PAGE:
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Economic Forecasts

Trade Gap Narrows as Tariff Battle Intensifies

Kiplinger's latest forecast on the direction of the trade deficit.

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GDP 2.9% pace in '18, up from 2.3% in '17 More »
Jobs A tight labor market will make hiring more difficult More »
Interest rates 10-year T-notes at 3.3% by end '18 More »
Inflation 2.4% in '18, up from 2.1% in '17 More »
Business spending Up 7% in '18, boosted by expanded tax breaks More »
Energy Crude trading from $60 to $65 per barrel in October More »
Housing Price growth: 5.0% by end of '18 More »
Retail sales Growing 4.9% in '18 (excluding gas and autos) More »
Trade deficit Widening 5%-6% in '18 More »

A U.S.-China trade war is officially under way after imposition of tit-for-tat tariffs on some $34 billion of one another’s exports. That’s the opening shot in what likely will be a prolonged battle continuing into 2019 — expect another round of levies on an additional $16 billion to go into effect in August. The U.S. economy is in good shape, robust enough to avoid short-term damage. President Trump threatens to ramp up pressure on China by imposing even more tariffs later. So unless Beijing blinks, possibly by agreeing to buy more U.S. goods to help shrink its bulging $375-billion deficit with Washington, odds are high that the world’s number-one and number-two economies will be in a prolonged tussle. The wider danger is that an escalating fight between Washington and Beijing could slow global trade and cast a pall on an otherwise favorable outlook.

Trump’s anger at China is rooted in a belief that it takes advantage of the United States through a variety of measures, including forced turnover of U.S. technology as a condition of doing business in China. Other countries also complain about China’s tactics, such as its subsidization of home-based industries and protectionist policies. But Trump is also taking aim at U.S. allies, including neighbors Canada and Mexico. Renegotiations on the 24-year-old North American Free Trade Agreement have broken down. In addition, the administration extended duties begun in March on steel and aluminum exports not only to Canada and Mexico but also to Europe. That led Mexico to tax a variety of U.S. farm and industrial products, while Canada retaliated with tariffs on a long list of U.S. goods, ranging from steel and aluminum to yogurt and whiskey. Europe imposed penalties on imports from the United States of everything from motorcycles to blue jeans, leading to another threat from Trump to levy 20% tariffs on European-assembled cars. Against this volatile background, we continue to look for the U.S. trade deficit to widen 5%-6% this year, topping $600 billion. The key reason? An American economy expanding at a pace exceeding the rest of the world’s.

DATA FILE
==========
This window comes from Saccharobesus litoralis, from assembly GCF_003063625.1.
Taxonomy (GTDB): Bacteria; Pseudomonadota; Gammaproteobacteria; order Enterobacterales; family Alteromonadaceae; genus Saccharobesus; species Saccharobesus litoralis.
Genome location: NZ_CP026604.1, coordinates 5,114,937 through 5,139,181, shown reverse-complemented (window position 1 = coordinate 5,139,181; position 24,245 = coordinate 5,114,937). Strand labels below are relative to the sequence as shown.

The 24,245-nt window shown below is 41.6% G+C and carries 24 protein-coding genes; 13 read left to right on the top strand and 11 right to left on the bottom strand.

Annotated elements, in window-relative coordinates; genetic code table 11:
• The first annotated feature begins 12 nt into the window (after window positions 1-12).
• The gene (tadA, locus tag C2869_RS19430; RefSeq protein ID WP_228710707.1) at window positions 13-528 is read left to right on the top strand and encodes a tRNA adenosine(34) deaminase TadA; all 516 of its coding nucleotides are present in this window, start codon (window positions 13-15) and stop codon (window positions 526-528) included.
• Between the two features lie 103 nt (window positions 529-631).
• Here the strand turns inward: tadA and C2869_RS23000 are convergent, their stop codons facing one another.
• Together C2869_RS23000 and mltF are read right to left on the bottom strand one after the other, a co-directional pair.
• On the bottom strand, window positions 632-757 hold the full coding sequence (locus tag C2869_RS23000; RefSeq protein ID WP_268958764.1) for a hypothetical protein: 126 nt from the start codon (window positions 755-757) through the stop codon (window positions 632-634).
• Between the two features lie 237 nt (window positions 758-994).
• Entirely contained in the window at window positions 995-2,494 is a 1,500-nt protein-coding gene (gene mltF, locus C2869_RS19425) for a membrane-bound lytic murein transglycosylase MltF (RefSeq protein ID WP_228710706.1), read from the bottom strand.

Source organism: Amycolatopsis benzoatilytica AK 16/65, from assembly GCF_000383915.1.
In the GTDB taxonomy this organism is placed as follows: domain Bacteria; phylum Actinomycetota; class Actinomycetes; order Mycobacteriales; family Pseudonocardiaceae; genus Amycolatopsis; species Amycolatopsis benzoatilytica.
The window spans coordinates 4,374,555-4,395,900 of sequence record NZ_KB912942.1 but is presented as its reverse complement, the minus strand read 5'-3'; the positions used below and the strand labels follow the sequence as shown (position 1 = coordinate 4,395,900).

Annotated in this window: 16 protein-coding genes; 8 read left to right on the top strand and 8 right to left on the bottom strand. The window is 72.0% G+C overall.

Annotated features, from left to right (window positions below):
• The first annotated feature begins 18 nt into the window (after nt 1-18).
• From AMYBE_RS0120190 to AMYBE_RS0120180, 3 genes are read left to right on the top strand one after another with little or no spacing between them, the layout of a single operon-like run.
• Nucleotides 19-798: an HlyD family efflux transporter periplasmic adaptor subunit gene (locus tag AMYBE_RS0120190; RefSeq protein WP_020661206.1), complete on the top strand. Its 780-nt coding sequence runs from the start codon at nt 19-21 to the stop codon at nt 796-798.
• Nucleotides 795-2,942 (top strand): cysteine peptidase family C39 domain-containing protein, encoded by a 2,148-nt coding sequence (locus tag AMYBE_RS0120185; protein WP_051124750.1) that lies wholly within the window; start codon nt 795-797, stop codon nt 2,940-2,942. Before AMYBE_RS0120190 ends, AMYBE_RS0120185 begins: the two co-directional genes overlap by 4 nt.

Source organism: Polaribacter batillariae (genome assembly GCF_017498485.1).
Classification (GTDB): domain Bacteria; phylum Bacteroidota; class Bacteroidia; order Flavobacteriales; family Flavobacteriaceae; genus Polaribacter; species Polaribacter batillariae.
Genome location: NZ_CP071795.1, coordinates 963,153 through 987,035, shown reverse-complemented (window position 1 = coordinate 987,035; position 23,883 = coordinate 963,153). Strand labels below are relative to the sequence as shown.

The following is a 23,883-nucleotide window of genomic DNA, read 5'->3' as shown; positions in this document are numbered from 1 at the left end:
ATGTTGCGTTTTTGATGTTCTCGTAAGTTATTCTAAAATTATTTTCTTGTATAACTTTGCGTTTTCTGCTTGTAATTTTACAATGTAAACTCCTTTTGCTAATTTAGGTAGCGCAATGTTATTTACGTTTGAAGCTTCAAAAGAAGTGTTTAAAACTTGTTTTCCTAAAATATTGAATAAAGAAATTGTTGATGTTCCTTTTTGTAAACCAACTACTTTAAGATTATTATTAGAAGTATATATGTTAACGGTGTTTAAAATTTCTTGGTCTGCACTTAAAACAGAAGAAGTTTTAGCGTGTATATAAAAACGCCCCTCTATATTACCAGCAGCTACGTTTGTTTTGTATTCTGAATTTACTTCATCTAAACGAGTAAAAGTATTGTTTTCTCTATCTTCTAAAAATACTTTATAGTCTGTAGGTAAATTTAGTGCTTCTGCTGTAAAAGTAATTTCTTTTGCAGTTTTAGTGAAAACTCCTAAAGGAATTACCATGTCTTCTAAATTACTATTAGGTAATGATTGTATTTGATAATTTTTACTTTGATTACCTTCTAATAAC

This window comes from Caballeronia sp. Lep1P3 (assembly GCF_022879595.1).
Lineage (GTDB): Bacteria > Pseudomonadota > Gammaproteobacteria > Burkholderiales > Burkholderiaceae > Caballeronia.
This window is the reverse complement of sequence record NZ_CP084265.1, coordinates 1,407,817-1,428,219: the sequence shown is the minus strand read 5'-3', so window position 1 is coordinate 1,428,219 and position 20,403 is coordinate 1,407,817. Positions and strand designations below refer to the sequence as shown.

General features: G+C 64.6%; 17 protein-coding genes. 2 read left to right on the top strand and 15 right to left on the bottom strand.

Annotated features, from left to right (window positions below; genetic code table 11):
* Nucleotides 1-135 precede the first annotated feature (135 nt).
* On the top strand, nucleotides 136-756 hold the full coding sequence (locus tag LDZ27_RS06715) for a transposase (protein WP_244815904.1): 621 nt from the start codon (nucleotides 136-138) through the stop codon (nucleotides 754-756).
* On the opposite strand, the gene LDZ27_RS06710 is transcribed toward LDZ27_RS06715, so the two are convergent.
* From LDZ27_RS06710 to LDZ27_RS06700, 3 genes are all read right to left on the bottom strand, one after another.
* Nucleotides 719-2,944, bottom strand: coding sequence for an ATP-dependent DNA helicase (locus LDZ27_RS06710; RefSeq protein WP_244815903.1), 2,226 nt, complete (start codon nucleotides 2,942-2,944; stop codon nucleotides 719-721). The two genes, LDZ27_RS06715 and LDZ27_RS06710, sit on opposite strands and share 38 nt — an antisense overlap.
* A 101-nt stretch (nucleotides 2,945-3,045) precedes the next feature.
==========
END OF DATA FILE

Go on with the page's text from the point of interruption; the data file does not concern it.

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Good news in May on the monthly deficit, but it may be fleeting. The shortfall dropped 6.6% from April to $43.1 billion — the lowest for any month since October 2016. But a surge in exports of aircraft and soybeans mostly accounts for the change. Both of those products were long seen as prime targets for retaliatory tariffs by China, and it’s almost certain that Chinese importers were buying ahead of the penalties that they knew were coming from Beijing. Expect soybean exports from the United States — a top Chinese import — to fall off as other producers, such as Brazil, step in. It’s also possible that aircraft makers in Europe will scoop up more Asian trade because U.S-made airplanes and parts will be more expensive in China’s markets.

The deficit with China surged 18.7% in May to $33.2 billion, unlikely to calm trade antagonism. The administration initially tried to get Beijing to agree to voluntarily shrink its huge annual surpluses with the United States by as much as $200 billion. China balked and talks fizzled, but it’s possible that Beijing may offer to buy more U.S. goods rather than face successive rounds of tariffs. Meanwhile, more fodder for U.S. unhappiness with its NAFTA partners as the May deficit with Mexico jumped 18.8% to $6.72 billion. With Canada, the monthly gap shot up by 86% to $1.5 billion. U.S. corporations, especially automakers that established cross-border supply lines to take advantage of the free trade zone, already are anxious about NAFTA’s renewal. The pact could become a political football in the run-up to November midterm elections if the Trump administration continues claiming that it benefits Canada and Mexico at the expense of American workers.

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Sources: Department of Commerce, Trade Data